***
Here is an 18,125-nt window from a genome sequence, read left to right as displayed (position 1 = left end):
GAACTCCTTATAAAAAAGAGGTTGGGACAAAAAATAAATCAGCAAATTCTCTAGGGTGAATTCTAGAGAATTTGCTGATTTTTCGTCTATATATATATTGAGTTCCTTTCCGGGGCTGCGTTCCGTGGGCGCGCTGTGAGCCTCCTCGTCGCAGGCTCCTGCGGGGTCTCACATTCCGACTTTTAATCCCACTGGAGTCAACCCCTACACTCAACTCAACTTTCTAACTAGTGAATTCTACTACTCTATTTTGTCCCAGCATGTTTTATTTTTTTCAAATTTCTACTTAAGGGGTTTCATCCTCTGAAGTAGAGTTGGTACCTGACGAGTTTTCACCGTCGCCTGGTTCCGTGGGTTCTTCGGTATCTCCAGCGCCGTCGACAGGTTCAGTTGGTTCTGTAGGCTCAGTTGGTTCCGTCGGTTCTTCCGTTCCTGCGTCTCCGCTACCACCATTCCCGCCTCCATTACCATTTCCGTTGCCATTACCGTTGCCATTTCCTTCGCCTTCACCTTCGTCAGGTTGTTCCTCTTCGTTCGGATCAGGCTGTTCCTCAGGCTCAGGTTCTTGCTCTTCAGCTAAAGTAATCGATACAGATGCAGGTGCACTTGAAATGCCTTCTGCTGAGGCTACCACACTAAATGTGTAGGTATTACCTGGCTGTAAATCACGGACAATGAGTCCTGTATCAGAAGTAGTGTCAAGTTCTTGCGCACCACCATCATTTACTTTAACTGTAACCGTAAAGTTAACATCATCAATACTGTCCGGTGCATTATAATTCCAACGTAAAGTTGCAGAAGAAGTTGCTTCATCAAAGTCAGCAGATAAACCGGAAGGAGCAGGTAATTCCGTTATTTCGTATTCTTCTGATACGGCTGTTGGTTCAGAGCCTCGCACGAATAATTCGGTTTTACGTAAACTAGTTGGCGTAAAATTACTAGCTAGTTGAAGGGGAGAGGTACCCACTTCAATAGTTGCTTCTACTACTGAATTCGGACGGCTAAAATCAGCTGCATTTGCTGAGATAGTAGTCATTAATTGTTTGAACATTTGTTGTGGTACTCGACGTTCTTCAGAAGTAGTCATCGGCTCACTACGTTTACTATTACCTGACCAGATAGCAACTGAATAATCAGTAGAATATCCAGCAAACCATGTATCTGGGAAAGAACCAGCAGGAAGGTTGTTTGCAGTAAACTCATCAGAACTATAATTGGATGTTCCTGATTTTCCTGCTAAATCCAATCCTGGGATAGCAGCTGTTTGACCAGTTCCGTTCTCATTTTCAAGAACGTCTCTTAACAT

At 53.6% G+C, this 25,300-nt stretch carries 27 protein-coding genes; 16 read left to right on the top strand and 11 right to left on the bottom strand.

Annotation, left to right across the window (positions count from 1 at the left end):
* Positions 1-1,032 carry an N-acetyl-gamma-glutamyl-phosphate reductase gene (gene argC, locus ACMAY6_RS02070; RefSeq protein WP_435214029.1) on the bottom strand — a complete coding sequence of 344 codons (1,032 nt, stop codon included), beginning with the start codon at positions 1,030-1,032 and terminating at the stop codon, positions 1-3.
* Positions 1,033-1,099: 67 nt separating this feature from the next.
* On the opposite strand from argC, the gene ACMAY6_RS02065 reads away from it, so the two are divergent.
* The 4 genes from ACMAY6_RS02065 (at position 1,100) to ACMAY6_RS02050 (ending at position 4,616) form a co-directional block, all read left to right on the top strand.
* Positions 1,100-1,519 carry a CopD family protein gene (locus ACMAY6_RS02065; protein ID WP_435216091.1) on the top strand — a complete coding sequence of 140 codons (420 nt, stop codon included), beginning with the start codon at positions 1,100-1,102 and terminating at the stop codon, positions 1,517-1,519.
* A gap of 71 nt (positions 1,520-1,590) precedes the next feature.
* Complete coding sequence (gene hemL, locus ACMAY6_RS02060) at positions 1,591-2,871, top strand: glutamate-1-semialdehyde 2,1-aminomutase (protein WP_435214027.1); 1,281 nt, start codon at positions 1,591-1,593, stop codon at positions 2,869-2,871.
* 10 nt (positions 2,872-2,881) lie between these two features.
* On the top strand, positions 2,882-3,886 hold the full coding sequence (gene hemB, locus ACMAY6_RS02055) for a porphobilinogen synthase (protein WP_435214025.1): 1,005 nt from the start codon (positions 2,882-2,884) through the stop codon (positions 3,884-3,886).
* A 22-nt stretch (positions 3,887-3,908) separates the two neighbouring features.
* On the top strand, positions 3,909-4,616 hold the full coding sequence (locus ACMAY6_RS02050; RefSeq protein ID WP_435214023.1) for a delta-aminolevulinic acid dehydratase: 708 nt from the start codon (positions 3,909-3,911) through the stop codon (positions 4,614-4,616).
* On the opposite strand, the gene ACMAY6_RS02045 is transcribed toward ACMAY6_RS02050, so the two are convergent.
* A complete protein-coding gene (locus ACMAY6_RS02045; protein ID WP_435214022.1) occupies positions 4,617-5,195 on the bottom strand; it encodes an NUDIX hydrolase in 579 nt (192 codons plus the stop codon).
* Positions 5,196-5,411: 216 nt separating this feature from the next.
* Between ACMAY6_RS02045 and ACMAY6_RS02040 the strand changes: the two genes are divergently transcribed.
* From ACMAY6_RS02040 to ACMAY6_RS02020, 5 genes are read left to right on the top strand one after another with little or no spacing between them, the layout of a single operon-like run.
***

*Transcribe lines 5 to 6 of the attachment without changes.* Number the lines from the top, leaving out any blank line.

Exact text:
* Positions 1-1,032 carry an N-acetyl-gamma-glutamyl-phosphate reductase gene (gene argC, locus ACMAY6_RS02070; RefSeq protein WP_435214029.1) on the bottom strand — a complete coding sequence of 344 codons (1,032 nt, stop codon included), beginning with the start codon at positions 1,030-1,032 and terminating at the stop codon, positions 1-3.
* Positions 1,033-1,099: 67 nt separating this feature from the next.